Flat Earth Literature

Online Flat Earth Literature

Earth Not a Globe
by Samuel Birley Rowbotham, PhD.

An experimental inquiry into the true figure of the Earth, proving it a plane, without orbital or axial motion, and the only known material world; its true position in the universe, comparatively recent formation, present chemical condition, and approaching destruction by fire, etc. A treatise on Zetetic Astronomy.

First Edition (225 Pages)

Second Edition (416 Pages)

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Zetetic Cosmogony
by Thomas Winship

Thomas Winship presents conclusive evidence demonstrating that the world is not a rotating-revolving globe, but a stationary plane circle. This in-depth study provides further supporting evidence for the work of Samuel Birley Rowbotham by way of test, trial, and experiment.

Second Edition (215 Pages)

One Hundred Proofs the Earth is Not a Globe
by William Carpenter

William Carpenter (1830-1896) maintained that "There are rivers that flow for hundreds of miles towards the level of the sea without falling more than a few feet? notably, the Nile, which, in a thousand miles, falls but a foot. A level expanse of this extent is quite incompatible with the idea of the Earth's 'convexity.'" Carpenter also presents aeronautic testimony that even at the great observable heights no curvature of the earth is observed, and fits with the idea of a flat-earth, since it is the nature of level surfaces to rise to a level with the human eye.

First Edition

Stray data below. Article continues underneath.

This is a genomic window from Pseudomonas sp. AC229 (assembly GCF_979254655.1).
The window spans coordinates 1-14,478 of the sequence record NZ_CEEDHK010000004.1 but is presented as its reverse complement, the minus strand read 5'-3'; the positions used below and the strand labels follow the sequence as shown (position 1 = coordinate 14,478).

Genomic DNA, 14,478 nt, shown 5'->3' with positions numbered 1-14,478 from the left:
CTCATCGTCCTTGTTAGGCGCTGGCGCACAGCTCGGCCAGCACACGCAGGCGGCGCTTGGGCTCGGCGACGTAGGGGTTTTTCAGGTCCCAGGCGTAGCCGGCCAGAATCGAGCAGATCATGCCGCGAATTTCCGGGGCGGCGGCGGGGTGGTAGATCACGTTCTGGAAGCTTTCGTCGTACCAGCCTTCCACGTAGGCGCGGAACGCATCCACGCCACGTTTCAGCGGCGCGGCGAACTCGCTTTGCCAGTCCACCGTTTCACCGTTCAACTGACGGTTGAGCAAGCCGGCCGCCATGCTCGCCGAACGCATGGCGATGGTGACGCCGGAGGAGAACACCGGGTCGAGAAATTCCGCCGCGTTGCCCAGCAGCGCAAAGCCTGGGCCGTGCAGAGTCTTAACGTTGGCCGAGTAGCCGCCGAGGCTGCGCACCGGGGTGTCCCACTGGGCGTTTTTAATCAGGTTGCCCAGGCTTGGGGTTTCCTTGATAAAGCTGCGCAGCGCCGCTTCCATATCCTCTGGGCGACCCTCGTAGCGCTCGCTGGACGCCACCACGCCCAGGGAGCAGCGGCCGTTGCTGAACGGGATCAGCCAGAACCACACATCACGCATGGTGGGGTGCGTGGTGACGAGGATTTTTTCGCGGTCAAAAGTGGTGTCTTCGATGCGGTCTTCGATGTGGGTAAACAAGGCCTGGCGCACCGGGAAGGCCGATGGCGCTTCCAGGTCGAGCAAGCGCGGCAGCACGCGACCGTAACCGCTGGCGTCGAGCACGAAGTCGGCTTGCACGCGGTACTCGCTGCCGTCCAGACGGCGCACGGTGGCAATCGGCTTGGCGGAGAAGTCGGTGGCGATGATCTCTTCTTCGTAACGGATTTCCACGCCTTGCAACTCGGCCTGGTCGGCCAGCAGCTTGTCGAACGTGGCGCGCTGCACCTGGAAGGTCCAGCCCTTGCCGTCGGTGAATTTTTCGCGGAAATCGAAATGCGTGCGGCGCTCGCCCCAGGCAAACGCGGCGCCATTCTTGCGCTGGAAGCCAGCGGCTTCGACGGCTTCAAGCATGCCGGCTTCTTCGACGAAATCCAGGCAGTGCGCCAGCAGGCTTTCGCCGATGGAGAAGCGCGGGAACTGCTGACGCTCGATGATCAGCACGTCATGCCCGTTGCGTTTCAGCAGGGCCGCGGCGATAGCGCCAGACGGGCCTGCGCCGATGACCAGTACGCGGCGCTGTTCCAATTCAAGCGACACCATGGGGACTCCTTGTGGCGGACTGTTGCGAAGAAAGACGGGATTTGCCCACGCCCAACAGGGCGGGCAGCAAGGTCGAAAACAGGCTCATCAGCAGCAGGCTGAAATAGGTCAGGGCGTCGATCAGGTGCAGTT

Article: $5000 for proving the earth is a globe
by Modern Mechanics, Oct 1931

Would you like to earn $5,000? If you can prove that the world is a sphere, floating in space, turning on its own axis, revolving around the sun, you can earn a prize of that amount. Such a prize has been posted for years, offered by Wilbur Glenn Voliva, general overseer of Zion, 111. Post and Gatty didn't fly around the world, according to Wilbur Glenn Voliva, they merely flew in a circle around the North Pole. This article presents Voliva's theory of a flat world, and tells you how you can win his offer of $5,000 for proving that he is wrong.

(ed: $5000 is $65,000 adjusted for inflation)

Article link

Movie: Flat Earth - Pantheon Movies
by Pantheon Movies

A short video produced by Pantheon Movies to illustrate the possibilities of a Flat Earth.

Google Video Link

Citations/Peer Reviews

A woman named Lady Bount was among the first to peer review Rowbotham's work:

"The Old Bedford Level was the scene of further experiments over the years, until in 1904, photography was used to prove that the earth is flat. Lady Blount, a staunch believer in the zetetic method hired a photographer, Mr Cifton of Dallmeyer's who arrived at the Bedford Level with the firm's latest Photo-Telescopic camera. The apparatus was set up at one end of the clear six-mile length, while at the other end Lady Blount and some scientific gentlemen hung a large, white calico sheet over the Bedford bridge so that the bottom of it was near the water. Mr Clifton, lying down near Welney bridge with his camera lens two feet above the water level, observed by telescope the hanging of the sheet, and found that he could see the whole of it down to the bottom. This surprised him, for he was an orthodox globularist and round-earth theory said that over a distance of six miles the bottom of the sheet should bemore than 20 feet below his line of sight. His photograph showed not only the entire sheet but its reflection in the water below. That was certified in his report to Lady Blount, which concluded: "I should not like to abandon the globular theory off-hand, but, as far as this particular test is concerned, I am prepared to maintain that (unless rays of light will travel in a curved path) these six miles of water present a level surface."